Leaving Granite Creek hits you with a couple of tough 700+ ft climbs, the second being switchbacks up a fairly steep scree field.
These climbs were tough with legs that were worn out from the previous climb but were encouraged by fantastic views of Crater and Jack Mountain over beautiful valleys. The last climb was a bit precarious as you had to climb up a scree field with a few long switchbacks but also with a few really steep slippery sections. I think that I would rather be climbing here rather then descending.
We were again putting in about an 8 mile day planning to camp just before the final descent down to the Devils Park Trail which would take us back to our East Bank Trailhead parking lot.
We were again surprised that campsites were not more plentiful except for 2 to 3 miles up from the start of the descent. There was only one good campsite before the descent and it was fairly large but taken. Luckily the people there had scouted the area and found a hidden campsite a short distance behind theirs which turned out to be perfect for Bryce and I. The last day required us to descend down to Canyon Creek which was rather easy considering the number of switchbacks. This video captures my gratitude.
The long descent to the canyon floor.
At the crossing area over to the the Trailhead there is no longer a bridge, however, the stream ford is not to difficult. Plus there is a landslide just west of this crossing which forces you to ford the stream just to get around the landslide and back to the Devils Park Trail. Now you get to finish up the trek with a gentle 3+ mile hike along the stream.
Bryce and I agreed that the Devils Dome Loop is a special one, however, we would classify it as more technical or difficult. Our bodies were totally spent but it “Hurt So Good”. My advice, I originally planned to camp at Devils Creek on the 1st or second night to set up better for the long climb up to Devils Dome. One bummer for the trek was finding that thieves had stolen Bryce’s Catalytic Converter off his Toyota 4Runner.
Yes, the Timberline Trail is the finest loop trail in America and my fifth year in a row trekking around it was another epic adventure. The bottom line though is that this trail is tough and my old body struggles to pull it off. Typically after the tough second day I really question why I do this. But the rewards are incredible especially when the weather is so beautiful.
Rather different to start a summer backpacking trek by making your way through a crowd of skiers, but that is Mt Hood. So starting out July 11th in beautiful weather with no chance of rain for the entire trek. Joining me is Shannon “Snuffy” Leader, blogger of Must Hike Must Eat. And to be joined that night by Bryce and Chris at Paradise Park. The hike up to Paradise Park is a good half day warm up which is a bit out of the way but totally worth it. The trail is so easy over to the Zigzag Canyon overlook, but then it is down and up.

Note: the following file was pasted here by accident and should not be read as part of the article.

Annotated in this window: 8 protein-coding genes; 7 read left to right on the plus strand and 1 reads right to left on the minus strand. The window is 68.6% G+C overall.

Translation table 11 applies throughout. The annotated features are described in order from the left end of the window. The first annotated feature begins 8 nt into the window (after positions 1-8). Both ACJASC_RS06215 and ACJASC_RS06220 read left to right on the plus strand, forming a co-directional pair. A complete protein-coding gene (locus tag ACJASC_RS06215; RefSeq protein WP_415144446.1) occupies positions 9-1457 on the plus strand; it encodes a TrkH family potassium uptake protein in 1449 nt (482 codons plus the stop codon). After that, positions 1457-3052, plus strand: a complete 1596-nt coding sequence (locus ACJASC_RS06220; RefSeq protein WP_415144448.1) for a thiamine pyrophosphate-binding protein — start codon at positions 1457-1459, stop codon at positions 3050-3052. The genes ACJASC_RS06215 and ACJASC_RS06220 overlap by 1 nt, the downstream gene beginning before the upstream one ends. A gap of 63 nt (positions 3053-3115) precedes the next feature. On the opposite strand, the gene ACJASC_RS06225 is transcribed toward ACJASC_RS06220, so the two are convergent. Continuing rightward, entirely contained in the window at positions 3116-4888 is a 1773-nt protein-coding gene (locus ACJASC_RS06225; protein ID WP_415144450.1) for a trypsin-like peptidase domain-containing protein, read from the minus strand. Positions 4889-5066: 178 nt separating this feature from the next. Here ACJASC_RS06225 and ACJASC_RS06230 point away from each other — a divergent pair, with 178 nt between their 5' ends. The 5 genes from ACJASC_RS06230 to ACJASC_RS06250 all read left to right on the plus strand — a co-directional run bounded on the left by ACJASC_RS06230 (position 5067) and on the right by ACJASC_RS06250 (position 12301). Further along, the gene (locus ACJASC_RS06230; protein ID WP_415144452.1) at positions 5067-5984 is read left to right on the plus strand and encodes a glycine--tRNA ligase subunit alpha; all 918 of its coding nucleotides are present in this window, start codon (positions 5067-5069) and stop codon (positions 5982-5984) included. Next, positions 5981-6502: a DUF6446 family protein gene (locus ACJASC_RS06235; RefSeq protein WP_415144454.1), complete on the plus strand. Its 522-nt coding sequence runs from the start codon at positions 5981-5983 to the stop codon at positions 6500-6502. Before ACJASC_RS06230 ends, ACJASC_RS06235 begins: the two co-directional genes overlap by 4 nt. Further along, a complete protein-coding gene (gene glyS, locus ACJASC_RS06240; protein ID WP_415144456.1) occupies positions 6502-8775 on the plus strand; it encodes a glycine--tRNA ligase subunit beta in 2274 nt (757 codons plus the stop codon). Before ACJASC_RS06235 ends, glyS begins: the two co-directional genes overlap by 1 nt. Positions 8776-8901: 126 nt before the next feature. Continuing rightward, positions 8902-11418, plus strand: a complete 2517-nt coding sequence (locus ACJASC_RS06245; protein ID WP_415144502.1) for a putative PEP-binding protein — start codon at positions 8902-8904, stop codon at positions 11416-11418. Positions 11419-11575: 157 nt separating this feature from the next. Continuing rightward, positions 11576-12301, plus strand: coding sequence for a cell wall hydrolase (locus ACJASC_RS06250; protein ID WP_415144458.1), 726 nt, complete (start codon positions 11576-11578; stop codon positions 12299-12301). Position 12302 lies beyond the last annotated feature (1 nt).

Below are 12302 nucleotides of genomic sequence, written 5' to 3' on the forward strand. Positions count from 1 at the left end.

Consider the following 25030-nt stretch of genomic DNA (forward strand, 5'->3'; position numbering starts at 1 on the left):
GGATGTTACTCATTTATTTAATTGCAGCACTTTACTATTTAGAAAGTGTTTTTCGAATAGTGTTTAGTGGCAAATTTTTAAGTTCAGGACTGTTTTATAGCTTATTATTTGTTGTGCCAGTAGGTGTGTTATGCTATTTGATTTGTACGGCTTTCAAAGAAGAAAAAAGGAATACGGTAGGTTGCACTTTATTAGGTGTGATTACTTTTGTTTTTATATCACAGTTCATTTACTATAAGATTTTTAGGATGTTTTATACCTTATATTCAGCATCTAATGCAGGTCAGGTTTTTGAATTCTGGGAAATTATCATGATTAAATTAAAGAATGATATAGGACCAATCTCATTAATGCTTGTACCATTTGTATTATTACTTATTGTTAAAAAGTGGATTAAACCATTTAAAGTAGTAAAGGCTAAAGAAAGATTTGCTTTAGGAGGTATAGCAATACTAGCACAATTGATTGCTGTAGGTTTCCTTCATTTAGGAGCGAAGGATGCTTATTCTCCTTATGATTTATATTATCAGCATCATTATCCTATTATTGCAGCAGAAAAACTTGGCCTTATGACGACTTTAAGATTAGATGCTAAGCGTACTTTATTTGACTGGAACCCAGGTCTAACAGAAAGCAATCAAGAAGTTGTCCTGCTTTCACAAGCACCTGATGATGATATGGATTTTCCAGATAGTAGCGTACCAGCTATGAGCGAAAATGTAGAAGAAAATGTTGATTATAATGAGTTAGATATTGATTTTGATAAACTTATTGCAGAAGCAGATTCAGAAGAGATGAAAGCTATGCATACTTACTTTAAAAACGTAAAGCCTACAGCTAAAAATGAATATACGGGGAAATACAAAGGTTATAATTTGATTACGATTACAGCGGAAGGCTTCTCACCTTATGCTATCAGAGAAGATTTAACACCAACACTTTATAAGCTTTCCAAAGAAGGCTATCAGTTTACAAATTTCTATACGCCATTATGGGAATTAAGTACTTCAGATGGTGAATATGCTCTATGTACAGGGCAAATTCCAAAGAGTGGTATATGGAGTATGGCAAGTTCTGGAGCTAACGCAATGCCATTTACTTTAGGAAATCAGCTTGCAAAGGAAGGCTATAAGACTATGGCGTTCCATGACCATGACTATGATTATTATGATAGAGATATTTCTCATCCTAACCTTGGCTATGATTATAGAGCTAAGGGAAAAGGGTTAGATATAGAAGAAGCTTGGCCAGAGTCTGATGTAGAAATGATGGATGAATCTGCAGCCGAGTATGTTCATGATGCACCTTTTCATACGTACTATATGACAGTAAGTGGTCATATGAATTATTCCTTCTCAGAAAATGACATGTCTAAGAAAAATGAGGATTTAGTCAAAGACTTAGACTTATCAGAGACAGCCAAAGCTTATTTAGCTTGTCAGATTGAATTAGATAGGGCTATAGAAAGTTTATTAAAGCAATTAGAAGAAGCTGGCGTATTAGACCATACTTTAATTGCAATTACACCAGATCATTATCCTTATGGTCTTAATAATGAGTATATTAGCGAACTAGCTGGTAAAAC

Down to the ZigZag and then the climb up to Paradise Park. It was a warm day and the black flies were out so we did pay our dues to get an excellent campsite at Paradise Park.
Some of the best flowers were displayed on the climb.
Hiking with “Snuffy” was a real treat to compare backpacking prowess and stories but I had no interest in her culinary concoctions. But that is what Shannon does, she validates really interesting wilderness trail meals, whereas I just try to consume my evening Mountain House meal. This colorful meal that she made was supposedly excellent.
Bryce and Chris joined us later in the evening in Paradise enjoying a great cloudless sunset together.
The second day after staying at Paradise Park requires a plunge into the Sandy River Canyon with the always exciting crossing of the Sandy. This year the challenge was medium, but mistakes could not be made.
The reward for crossing the Sandy is your visit to Ramona Falls. We got there a bit earlier then typical years so the sun was only at the top. But Ramona Falls is the best.
Just after Ramona Falls you have the option to take the high or the low trail to Bald Mountain. The high route has been devastated by a tree blowdown and is essentially closed but unfortunately Bryce and Chris forgot about that when they left us to accomplish their trek in 3 nights instead of 4. They completed the high route but paid a heavy price for their effort. There should have been a sign at the turnoff to the high trail, however, I believe that sign did not get placed until after we passed by.
This stretch of the Timberline is the toughest for me because of the 3000′ climb with no good water options. Every year this stretch tests my resolve and I contemplate why I do the Timberline. This year was as difficult as ever but as with every year I eventually make it to the great view at the top and the streams coming off McNeil Point. Our campsite in that area turned out to be excellent.